How to Negotiate a Salary Increase
You love your job, you work long hours, you deliver without fail and you like your boss. However, you have a sneaky feeling that you are not getting paid what you are worth. Before you march into your manager’s office and insist on a pay rise, prepare well for your negotiation to give yourself the best possible chance for success.
Approach the negotiation with an open and positive mindset. The conversation should be a request for a salary review based on your performance in the role, not a demand for a salary increase. The salary discussion is not a battle, it is a conversation and should end up being a ‘win-win’ situation for both you and your manager.
1. Conduct Your Research
Before you approach your manager, ensure that you conduct research to find out the current market value of your role in your industry. You can do this by gathering information from your network of contacts that work in a similar industry and by comparing the information provided in various online salary surveys through major recruitment agencies such as www.robertwalters.com. These salary surveys provide the current market rate for different roles in different industries and I have found the Robert Walters survey to be an excellent indication in the commercial environment.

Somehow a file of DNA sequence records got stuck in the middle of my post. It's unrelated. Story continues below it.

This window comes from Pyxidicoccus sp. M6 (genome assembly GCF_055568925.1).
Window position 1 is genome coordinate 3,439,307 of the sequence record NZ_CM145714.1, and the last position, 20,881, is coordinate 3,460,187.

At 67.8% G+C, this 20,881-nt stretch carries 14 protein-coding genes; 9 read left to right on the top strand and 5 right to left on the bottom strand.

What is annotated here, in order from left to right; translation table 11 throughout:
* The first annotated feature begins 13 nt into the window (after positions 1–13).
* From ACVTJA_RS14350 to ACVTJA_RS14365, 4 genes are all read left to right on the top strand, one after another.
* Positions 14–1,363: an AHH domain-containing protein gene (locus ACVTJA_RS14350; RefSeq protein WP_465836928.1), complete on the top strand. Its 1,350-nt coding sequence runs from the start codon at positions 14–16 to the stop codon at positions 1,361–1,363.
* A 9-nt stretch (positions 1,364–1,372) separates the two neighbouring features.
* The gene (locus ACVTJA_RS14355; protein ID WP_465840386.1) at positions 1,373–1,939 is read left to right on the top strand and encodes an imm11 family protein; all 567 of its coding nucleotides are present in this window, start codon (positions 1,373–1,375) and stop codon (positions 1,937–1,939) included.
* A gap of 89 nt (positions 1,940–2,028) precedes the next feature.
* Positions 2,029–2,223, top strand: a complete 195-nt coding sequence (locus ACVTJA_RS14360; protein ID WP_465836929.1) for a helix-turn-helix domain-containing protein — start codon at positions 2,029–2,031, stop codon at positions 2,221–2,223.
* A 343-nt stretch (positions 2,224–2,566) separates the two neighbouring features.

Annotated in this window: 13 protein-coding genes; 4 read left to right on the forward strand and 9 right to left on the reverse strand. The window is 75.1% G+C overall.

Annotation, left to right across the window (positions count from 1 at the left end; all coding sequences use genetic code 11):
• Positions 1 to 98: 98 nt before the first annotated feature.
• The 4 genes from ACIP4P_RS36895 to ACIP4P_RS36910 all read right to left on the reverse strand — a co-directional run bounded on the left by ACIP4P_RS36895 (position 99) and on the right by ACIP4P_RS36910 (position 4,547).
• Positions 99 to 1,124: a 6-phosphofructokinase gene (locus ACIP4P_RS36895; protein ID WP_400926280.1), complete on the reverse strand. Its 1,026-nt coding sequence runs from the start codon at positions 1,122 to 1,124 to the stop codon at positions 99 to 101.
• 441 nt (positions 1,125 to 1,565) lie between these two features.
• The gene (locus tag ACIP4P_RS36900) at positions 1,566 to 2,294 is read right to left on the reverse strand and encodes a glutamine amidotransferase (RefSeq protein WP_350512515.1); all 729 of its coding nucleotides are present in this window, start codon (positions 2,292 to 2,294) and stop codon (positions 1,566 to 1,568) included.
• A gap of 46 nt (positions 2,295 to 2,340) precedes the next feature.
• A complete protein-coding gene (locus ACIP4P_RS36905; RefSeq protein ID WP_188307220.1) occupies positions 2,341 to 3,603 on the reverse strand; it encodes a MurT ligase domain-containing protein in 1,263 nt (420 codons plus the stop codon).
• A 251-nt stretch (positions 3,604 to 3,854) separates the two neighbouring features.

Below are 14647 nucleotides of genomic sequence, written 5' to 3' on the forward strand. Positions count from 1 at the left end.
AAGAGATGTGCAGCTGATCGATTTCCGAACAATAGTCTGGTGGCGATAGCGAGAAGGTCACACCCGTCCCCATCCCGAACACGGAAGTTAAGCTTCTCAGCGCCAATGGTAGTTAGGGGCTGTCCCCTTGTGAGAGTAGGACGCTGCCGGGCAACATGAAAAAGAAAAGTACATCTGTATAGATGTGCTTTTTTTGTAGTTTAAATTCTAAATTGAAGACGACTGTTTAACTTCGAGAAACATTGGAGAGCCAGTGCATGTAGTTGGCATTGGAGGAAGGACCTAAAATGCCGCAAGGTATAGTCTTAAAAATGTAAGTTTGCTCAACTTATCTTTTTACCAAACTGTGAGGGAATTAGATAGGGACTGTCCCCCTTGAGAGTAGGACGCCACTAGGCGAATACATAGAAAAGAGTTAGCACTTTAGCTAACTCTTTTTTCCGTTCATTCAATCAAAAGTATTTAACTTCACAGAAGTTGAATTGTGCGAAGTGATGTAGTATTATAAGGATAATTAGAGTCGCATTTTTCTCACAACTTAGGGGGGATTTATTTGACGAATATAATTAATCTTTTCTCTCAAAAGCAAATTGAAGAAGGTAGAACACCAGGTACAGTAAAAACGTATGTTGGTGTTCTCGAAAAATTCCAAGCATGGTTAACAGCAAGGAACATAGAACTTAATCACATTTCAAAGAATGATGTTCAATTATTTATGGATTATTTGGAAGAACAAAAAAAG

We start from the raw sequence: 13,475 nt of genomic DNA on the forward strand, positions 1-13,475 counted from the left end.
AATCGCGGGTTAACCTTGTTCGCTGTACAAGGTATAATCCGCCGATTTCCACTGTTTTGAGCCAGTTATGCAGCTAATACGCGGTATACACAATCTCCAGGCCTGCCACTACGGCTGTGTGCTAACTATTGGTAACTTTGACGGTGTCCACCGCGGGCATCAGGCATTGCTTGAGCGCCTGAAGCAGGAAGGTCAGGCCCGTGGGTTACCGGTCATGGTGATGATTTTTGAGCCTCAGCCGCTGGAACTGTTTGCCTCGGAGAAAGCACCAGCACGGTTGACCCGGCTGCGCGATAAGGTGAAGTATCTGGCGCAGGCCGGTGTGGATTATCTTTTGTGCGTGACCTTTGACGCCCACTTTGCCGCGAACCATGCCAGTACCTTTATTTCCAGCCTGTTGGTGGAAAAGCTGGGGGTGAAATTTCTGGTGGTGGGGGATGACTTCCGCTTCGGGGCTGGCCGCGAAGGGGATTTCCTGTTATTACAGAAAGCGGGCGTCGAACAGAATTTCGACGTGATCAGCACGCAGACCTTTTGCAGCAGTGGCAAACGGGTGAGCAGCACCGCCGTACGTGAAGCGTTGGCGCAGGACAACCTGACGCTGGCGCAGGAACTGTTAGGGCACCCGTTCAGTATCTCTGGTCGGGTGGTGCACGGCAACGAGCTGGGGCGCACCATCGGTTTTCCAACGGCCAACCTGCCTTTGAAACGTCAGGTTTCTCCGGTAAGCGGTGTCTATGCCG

Ensure that the job size, company size and extent of responsibility are on par with your job when making a comparison.
Contact recruitment consultants who are specialists in your field and talk with them about your role. Indicate your key responsibilities (including revenue and number of staff you are responsible for) to get a feel for the market value of similar sized positions. An Operations Manager in one company can mean and hold differing responsibilities and salary to the same title in another company.
Recognise the difference between the value of the role that you perform from your manager’s perspective and your value as an individual from your perspective. When approaching a salary review, think of it from your manager’s perspective.